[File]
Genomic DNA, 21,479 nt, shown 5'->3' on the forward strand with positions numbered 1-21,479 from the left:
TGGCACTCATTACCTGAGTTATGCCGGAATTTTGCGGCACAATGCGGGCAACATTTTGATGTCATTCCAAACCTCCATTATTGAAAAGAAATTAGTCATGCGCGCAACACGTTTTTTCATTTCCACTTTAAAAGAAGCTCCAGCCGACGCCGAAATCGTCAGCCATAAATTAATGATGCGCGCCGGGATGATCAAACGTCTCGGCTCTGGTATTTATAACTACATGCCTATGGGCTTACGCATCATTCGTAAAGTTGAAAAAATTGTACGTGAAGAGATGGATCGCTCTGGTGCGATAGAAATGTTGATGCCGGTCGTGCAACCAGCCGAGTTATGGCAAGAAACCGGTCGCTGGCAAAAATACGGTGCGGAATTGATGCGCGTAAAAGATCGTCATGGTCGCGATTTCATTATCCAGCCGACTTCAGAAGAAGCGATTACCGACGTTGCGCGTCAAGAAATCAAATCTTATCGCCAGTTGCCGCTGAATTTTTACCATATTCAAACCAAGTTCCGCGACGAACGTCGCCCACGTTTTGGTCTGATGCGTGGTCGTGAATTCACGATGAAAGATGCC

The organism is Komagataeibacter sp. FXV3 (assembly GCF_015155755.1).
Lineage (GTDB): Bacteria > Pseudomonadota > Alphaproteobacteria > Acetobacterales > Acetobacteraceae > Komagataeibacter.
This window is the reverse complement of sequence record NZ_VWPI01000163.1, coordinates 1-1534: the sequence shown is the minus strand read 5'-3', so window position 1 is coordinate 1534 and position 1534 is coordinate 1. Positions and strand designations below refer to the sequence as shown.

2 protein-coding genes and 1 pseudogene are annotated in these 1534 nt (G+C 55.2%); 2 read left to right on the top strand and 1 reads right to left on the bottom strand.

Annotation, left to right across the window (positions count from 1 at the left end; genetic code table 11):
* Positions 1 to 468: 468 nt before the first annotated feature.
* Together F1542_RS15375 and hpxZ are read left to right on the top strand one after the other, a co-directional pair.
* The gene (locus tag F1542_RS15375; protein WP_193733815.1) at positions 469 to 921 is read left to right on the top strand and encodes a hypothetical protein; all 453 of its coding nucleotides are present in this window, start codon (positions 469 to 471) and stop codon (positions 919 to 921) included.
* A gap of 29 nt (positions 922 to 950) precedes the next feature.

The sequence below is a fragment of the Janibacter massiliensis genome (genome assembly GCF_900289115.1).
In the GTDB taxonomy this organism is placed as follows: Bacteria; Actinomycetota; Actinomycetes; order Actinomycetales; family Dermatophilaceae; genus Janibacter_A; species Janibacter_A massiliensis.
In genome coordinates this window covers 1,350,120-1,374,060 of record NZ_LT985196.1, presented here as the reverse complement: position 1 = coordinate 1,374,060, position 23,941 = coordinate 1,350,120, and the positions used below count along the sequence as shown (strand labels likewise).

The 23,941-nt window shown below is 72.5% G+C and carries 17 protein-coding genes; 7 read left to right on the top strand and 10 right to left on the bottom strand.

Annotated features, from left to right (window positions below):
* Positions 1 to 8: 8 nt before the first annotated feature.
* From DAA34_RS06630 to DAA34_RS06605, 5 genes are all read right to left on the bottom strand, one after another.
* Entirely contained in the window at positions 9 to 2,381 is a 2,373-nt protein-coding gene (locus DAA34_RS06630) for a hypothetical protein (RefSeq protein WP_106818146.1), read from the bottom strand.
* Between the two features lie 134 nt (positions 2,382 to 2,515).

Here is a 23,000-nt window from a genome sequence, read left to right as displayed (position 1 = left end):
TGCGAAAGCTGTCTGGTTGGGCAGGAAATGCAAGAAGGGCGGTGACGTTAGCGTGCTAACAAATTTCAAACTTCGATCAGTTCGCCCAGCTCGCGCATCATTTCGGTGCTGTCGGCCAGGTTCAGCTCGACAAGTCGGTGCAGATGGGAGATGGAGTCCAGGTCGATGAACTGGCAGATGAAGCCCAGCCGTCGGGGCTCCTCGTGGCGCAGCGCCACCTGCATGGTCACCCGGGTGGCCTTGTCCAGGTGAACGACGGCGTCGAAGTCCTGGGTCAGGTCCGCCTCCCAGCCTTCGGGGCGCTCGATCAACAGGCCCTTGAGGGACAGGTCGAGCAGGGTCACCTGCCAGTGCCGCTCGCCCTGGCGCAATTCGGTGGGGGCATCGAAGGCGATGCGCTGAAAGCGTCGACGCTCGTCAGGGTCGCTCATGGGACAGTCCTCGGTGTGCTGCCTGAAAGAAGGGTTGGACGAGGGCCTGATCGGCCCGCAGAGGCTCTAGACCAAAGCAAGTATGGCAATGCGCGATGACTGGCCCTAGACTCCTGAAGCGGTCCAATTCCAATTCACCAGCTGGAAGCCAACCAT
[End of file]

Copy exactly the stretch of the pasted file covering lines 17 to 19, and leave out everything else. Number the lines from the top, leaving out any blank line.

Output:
* Positions 1 to 8: 8 nt before the first annotated feature.
* From DAA34_RS06630 to DAA34_RS06605, 5 genes are all read right to left on the bottom strand, one after another.
* Entirely contained in the window at positions 9 to 2,381 is a 2,373-nt protein-coding gene (locus DAA34_RS06630) for a hypothetical protein (RefSeq protein WP_106818146.1), read from the bottom strand.